Venkatesh Mannar works to bring essential micronutrients through salt to the people of South Asia and Sub-Saharan Africa

Back in the 1900s, Venkatesh Mannar’s great grandfather who was in the business of salt production in Tuticorin wrote to the government seeking permission to expand the family’s salt business. “We still have the letter we received as response; it says, it is not our policy to allow native Indians to produce salt,” Mannar begins, tracing his roots in the salt industry. From being denied permission to produce salt in their own country to taking iodine and iron enhanced salt and other essential micronutrients to South Asian and Sub-Saharan African countries, and being made an Officer of the Order of Canada, it has indeed been an interesting journey for the Mannars.

In Chennai to soak in the margazhi music and dance festival with his wife and sons, Venkatesh who is the president of The Micronutrient Initiative based out of Canada, says, “Our family has been associated with the salt trade for over six generations. I went to the U.S. and learned more about the business formally and returned to join my father.” Venkatesh’s father too was interested in projects that sought to use salt to combat deficiencies. “In the early 1970s my father helped the USAID explore iodine enhanced salt.” It was around this period that studies revealed that iodine deficiency not only caused goitre but also affected mental development. “It is now established that there can be a loss of 10-15 IQ points if during the critical 1000 days (from conception to the second year of the baby) the right kind of nutrients are not given. This cannot be corrected at any point later in life,” he adds. It is the realisation of this critical need that led to Venkatesh working with the UNICEF in taking this micronutrient project to shores beyond the subcontinent.

“Coincidentally, around the same time, I was also invited to head The Micronutrient Initiative in Canada and over the last 20 years I have been involved in working with governments where there is an immediate need for our work,” he adds. It is in recognition of this work that the Canadian government has honoured him with the second highest honour for merit. But Venkatesh isn’t one to rest on laurels. Having taken iodised salt to the masses, he now focuses on iron deficiencies that lead to anaemia in several women, and consequently deaths during childbirth and zinc deficiencies that lead to the death of children due to diarrhoea.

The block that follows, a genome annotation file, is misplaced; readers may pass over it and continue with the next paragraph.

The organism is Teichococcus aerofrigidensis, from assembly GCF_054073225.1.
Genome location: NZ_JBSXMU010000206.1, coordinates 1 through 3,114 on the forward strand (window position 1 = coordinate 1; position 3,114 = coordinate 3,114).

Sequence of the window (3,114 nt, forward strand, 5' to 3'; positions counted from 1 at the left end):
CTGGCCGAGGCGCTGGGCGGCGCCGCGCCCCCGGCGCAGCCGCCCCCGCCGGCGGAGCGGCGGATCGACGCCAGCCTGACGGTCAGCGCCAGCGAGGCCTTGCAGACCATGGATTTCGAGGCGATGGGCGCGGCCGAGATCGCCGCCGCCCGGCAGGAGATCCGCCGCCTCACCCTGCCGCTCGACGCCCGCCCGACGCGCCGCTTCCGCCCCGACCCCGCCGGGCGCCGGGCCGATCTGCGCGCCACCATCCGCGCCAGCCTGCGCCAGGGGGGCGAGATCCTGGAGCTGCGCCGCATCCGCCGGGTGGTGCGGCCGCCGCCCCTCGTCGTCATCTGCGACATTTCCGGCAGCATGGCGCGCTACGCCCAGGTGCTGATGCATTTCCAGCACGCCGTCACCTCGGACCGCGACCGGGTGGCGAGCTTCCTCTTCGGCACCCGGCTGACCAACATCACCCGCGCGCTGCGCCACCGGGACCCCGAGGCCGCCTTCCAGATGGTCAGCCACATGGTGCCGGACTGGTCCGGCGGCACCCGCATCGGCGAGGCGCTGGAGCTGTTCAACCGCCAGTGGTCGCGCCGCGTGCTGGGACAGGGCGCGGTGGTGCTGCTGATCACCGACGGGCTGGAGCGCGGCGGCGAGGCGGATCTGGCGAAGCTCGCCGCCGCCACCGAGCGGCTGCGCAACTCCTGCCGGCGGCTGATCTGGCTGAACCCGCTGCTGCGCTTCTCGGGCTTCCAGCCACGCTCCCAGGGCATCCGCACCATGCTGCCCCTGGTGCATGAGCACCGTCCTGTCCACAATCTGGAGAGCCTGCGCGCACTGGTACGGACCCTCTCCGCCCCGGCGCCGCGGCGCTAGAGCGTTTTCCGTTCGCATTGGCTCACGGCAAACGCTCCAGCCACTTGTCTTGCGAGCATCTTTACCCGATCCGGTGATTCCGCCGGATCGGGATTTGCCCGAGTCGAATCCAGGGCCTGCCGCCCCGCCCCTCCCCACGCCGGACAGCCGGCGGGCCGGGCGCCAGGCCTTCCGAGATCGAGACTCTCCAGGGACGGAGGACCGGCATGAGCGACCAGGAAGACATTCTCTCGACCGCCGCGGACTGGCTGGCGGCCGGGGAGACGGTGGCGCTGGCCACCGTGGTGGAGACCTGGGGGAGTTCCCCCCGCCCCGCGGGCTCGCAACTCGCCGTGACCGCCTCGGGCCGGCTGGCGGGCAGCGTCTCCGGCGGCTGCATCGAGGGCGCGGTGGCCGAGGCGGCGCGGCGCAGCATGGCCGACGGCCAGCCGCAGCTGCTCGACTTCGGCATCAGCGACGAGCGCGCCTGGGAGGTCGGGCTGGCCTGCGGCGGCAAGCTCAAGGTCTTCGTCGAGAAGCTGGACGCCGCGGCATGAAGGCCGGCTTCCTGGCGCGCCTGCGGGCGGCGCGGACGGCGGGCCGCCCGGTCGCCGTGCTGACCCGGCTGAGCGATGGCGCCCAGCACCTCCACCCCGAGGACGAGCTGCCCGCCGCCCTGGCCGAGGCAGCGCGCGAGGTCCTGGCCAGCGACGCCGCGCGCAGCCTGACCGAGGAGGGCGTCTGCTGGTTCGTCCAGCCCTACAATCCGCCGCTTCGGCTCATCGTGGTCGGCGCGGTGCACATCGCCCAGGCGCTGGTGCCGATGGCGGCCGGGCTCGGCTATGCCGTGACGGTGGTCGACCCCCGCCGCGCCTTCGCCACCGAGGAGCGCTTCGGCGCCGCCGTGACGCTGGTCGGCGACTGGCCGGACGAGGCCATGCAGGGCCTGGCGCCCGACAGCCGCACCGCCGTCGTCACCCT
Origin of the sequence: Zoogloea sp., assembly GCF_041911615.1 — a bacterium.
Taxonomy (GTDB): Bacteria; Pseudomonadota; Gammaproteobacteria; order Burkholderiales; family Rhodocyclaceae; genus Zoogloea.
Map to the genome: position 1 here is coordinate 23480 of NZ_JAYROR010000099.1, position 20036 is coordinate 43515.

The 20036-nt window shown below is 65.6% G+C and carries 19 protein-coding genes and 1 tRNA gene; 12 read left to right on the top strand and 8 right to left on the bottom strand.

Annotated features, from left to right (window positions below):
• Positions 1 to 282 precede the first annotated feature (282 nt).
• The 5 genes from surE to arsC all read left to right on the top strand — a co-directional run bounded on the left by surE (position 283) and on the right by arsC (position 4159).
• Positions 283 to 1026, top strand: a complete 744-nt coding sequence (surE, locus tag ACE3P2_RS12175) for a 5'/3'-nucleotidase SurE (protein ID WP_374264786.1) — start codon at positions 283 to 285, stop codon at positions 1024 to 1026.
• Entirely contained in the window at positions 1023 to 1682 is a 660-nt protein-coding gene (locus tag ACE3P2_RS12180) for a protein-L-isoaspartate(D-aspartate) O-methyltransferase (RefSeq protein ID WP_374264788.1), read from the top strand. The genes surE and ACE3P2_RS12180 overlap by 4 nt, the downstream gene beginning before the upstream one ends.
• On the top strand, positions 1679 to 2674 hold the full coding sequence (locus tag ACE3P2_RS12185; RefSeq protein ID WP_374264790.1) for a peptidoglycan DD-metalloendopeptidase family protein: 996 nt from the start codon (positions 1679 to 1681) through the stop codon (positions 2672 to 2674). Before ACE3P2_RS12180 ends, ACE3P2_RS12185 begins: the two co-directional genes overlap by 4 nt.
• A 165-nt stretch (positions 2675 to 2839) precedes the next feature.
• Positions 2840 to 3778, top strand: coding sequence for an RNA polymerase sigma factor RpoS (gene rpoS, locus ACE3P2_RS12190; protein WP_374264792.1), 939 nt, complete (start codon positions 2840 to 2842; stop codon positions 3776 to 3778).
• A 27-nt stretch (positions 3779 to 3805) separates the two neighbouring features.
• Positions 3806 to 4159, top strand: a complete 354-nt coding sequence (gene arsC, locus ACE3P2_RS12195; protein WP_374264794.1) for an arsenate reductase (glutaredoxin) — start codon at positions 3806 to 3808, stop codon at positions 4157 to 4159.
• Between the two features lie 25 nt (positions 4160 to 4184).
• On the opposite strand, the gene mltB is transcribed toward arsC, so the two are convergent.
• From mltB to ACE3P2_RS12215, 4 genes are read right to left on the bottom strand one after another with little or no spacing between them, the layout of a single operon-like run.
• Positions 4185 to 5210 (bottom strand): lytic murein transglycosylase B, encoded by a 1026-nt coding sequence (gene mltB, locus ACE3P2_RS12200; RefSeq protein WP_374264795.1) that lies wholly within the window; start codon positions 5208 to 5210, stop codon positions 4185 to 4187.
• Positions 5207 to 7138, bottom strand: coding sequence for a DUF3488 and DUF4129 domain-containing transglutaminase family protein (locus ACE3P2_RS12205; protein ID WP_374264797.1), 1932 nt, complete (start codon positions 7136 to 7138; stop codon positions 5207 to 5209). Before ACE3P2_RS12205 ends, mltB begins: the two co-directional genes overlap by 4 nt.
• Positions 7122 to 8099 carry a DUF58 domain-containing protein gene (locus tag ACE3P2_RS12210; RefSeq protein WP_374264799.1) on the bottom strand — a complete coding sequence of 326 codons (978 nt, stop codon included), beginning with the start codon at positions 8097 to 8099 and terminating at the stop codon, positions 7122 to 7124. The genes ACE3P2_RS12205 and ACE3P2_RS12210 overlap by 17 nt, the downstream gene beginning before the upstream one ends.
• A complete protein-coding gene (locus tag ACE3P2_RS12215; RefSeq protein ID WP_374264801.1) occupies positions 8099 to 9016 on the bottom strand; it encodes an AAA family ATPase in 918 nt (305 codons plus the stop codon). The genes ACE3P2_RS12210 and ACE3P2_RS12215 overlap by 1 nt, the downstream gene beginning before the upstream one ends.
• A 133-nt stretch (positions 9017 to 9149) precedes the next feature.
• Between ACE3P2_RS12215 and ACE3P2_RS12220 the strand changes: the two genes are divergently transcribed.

“We work with governments and guide them on ways they can offer these micronutrients to a large number of the population,” Venkatesh says. “We are not a charity. However, we work on capacity building and seek to give local talent tools to work more efficiently,” he explains and adds, “While there is still a long way to go, we do see, in states such as Bihar and Gujarat, willingness to work towards progress.” There is also resistance from certain sections of the scientific community in the country to any kind of enhanced food. “They think these are all Western concepts , and sometimes these setbacks do affect our work,” he rues. There is a lot to learn from countries such as Brazil where leadership has ensured a reduction in malnutrition by a whopping 70-80 per cent, Venkatesh explains.

Even though he is based out of Canada, almost all his work is in India and other countries. “I have been given the freedom to choose where I want to spend the funds and my focus is currently on South Asia and Sub-Saharan Africa and wherever the need is greater,” Venkatesh adds before signing off.